April 11, 2013 by talkaboutyork
I was nine. I sat alongside my mother and father in the school hall, a vast echoing space that smelled of pencil shavings and waxy floor polish. It was jammed with parents all taking time off work to see their child receive an end of year certificate, a symbolic trophy to their parenting skills. We sat through the endless roster of names being called out. My seat was hard. A combination of discomfort and anticipation made me shift and jiggle. I knew that I would be getting a certificate, I just had no idea what for. I wasn’t good at anything.
At last my name was called: ‘Melissa Collier – Standard 2B – a certificate of merit for creative writing’.
My father gave me a nudge. I stumbled my way up to the stage, accepted my award with flushing cheeks and sat back down utterly bemused.
‘Well done,’ my parents said. ‘That’s fantastic!’
‘But I don’t understand,’ I said. ‘I have the worst handwriting in the class. How could I get a certificate for it?’
It was then that I learnt what creative writing meant.
As a middle child who was in trouble more often than not, being told that I was good at something was akin to getting a glowing ember on a cold winter’s night. It warmed me, gave me direction, helped me see my way through some turbulent years.
I stumbled into my teens and out the other side into a career in public relations. I quickly realised that I loved the writing and creativity needed for PR but despised just about everything else about it.
With words I could create a story where there really was nothing to tell. It wasn’t that I made things up, I simply saw opportunities in the mundane and could paint a verbal picture of it. My first ever employer, the South African Blood Transfusion Service, was perhaps unused to my particular brand of creativity. My ‘Get sucked’ Halloween blood drive featured nurses dressed as vampires, which the Board, a collection of stuffy geriatrics, had to approve. But approve it they did and the story made it into the papers.
My writing continued along the professional path – functional, short, formatted. Press releases with their inverted pyramid style required skill to combine interest and facts without waffle. But they gave no scope for adjectives or flair. There were splashes of creativity in the form of opinion pieces or brochure copy, but story telling was locked away in a dusty filing cabinet.
On the eve of the new millennium, I wrote a letter to myself, setting out what I wanted to achieve in the future. Write a novel was on the list. But life took over, the letter stashed in a keepsake box.
My career took me to the USA, a country that values superlatives and corporate speak. My writing became oppressed by jargon -‘ turnkey solutions’, ‘end-to-end approaches’ and ‘revolutionary breakthroughs’. I found escape through a series of weekly emails I sent home. They captured life in the US and helped me find my voice. As the weeks passed, a growing group of people received the missives from America. I loved that I could use words to share my life and that people wanted to read them. I began to get comments from people who’d had the emails forwarded to them by others on my mailing list. ‘You make me feel as though I am there.’ ‘You paint such a clear picture.’ Every comment relit the fire inside me.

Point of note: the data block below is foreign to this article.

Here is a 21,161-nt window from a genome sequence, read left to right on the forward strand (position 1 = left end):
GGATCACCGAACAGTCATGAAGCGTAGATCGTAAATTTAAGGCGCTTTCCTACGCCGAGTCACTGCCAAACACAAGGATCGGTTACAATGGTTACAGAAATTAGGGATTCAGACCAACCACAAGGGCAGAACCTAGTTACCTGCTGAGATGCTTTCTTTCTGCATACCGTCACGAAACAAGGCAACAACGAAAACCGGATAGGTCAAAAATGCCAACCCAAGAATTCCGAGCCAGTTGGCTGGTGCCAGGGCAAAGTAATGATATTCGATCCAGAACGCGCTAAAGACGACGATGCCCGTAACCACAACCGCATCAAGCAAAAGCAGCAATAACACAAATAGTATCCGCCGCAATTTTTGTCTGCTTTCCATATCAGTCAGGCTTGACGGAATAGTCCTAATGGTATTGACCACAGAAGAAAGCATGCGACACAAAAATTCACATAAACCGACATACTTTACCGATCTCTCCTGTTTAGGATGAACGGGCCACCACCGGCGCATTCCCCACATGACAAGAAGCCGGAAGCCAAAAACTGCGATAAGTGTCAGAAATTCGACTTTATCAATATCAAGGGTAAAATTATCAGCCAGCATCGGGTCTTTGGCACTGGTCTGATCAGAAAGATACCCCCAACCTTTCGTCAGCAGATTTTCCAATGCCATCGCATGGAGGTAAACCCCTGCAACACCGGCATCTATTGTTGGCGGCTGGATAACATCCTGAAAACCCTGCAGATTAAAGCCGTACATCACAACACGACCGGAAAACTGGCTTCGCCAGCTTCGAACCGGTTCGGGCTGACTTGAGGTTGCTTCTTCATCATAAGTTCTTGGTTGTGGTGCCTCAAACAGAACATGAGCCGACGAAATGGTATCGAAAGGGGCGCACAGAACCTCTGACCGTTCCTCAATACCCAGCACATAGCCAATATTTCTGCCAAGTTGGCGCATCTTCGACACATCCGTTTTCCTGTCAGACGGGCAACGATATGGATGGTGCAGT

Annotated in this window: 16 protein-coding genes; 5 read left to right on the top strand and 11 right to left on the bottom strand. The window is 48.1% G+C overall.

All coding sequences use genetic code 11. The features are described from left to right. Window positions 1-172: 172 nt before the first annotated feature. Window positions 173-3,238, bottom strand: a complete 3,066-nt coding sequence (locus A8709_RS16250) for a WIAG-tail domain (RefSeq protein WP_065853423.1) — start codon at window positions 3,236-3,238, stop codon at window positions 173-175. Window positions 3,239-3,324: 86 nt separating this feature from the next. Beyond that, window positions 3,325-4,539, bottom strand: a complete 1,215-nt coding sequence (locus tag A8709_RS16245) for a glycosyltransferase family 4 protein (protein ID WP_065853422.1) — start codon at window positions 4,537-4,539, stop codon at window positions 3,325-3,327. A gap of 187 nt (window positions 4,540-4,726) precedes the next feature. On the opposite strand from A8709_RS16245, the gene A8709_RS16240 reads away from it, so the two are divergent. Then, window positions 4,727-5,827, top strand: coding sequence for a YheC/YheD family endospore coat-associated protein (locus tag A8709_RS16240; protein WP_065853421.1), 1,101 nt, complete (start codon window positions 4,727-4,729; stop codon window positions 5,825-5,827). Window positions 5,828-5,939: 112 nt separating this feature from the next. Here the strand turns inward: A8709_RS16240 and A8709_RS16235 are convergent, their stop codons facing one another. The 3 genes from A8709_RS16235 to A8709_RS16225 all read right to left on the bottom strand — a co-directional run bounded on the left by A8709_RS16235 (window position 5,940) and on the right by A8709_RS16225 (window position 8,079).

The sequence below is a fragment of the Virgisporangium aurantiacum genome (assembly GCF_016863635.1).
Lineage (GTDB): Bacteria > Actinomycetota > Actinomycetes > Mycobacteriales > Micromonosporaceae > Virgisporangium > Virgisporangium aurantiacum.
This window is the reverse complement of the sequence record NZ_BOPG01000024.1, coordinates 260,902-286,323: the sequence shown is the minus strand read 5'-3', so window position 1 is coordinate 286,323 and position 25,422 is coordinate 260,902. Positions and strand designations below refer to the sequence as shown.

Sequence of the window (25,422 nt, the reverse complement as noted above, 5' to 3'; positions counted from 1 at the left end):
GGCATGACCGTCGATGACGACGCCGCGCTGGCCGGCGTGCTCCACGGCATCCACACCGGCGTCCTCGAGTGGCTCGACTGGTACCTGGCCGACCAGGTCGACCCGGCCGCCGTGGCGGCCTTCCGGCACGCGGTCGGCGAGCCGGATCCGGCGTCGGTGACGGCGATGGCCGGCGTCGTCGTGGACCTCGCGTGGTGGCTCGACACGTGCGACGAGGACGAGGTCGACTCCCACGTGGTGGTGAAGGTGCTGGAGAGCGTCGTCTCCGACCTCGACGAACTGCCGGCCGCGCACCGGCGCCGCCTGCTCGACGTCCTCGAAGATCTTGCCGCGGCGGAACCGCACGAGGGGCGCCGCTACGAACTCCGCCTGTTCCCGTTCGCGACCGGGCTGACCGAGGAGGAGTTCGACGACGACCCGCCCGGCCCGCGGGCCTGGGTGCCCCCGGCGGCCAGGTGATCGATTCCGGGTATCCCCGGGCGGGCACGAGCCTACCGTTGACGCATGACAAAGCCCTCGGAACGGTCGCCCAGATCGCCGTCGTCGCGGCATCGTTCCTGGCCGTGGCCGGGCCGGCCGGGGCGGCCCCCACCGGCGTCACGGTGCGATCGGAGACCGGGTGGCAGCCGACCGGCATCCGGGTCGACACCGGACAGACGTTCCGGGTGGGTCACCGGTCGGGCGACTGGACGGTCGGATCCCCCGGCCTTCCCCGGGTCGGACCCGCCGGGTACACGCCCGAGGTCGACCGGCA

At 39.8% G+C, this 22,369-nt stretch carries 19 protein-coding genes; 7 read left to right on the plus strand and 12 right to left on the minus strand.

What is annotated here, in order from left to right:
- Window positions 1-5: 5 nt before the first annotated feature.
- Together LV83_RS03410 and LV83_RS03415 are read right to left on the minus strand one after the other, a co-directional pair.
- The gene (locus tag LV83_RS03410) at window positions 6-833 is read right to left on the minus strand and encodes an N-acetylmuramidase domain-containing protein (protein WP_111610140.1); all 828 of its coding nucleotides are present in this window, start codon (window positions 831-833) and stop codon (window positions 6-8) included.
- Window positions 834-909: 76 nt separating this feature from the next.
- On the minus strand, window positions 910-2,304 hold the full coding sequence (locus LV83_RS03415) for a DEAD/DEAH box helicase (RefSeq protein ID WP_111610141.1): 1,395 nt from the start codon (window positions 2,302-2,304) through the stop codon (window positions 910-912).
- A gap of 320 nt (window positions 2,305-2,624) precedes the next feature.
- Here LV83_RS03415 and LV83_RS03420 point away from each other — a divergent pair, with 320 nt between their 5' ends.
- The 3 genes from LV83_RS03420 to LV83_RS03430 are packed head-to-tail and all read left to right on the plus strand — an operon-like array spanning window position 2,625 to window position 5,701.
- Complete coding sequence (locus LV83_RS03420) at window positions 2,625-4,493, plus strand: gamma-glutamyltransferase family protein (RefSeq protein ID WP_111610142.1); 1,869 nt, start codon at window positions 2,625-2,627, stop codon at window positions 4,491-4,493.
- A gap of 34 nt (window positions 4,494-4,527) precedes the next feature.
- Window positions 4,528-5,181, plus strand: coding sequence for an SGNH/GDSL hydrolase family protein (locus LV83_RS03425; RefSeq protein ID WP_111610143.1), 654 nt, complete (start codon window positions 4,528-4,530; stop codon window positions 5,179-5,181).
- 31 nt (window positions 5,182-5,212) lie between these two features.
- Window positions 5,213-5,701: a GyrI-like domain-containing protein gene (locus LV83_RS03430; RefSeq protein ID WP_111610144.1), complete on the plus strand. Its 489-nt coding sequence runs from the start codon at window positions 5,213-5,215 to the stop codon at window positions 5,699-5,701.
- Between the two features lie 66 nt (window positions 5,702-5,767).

The idea of writing a novel still bubbled in the dark recesses of my brain. I’d find myself crossing busy New York streets, taking mental pictures of the scene and translating it into words I’d use to create a story.
But life continued its relentless march. Now married, we moved to the UK. The frenetic pace left no time for creativity. Work pounded its hammer on imagination, flattening it to a lacklustre grey.
And then I became a mother. If ever there was a rich vein to tap for creative inspiration, it is the world of motherhood. It creates a peculiar bubble, rich with experiences yet dulled by sleep deprivation and monotony. My computer is littered with book ideas from this period that would be started and discarded during naptimes, never getting the concentration they needed.
Yet the words fought to get out. Pushing a buggy through a park, my eye would catch a swing swaying in the breeze and my mind would translate the image into words. I felt like a volcano with words churning deep inside me, a verbal lava desperate to find a release.
Starting a blog allowed the eruption to happen. As incidents occurred, I could write them down. Sometimes my writing was purely functional, a rat-a-tat-tat of quick fire words to capture a moment. Other times, I let myself fondle words, massaging them into shape.
As my children grew and my hours of sleep per night increased, I had more brain space to revisit the idea of a novel. I spent hours stomping over frozen fields, hoping that the icy air would give me the clarity I needed for the Big Idea. It never came. The cemetery of half-hearted novel attempts gradually filled with headstones.
Until late 2012. Without a job and with spare time, I did a creative writing course. It opened my eyes to the potential within me. I could no longer make excuses. I had to stop waiting for the story to come to me. I had to create it.
In mid March this year, I started writing my novel. I am currently 11 000 words in. There is a small voice in my head which tries to derail me, telling me it is hopeless and that it will come to nothing. But there is also the voice of a ten year old girl reminding me of what that burning ember felt like. I just need to breathe on it to ignite the flame.
I have just sent this off to a writing competition that asks you to write 1000 words on your writing journey. Ever the pessimist I am certain it won’t win but thought it was worth sharing on my blog regardless.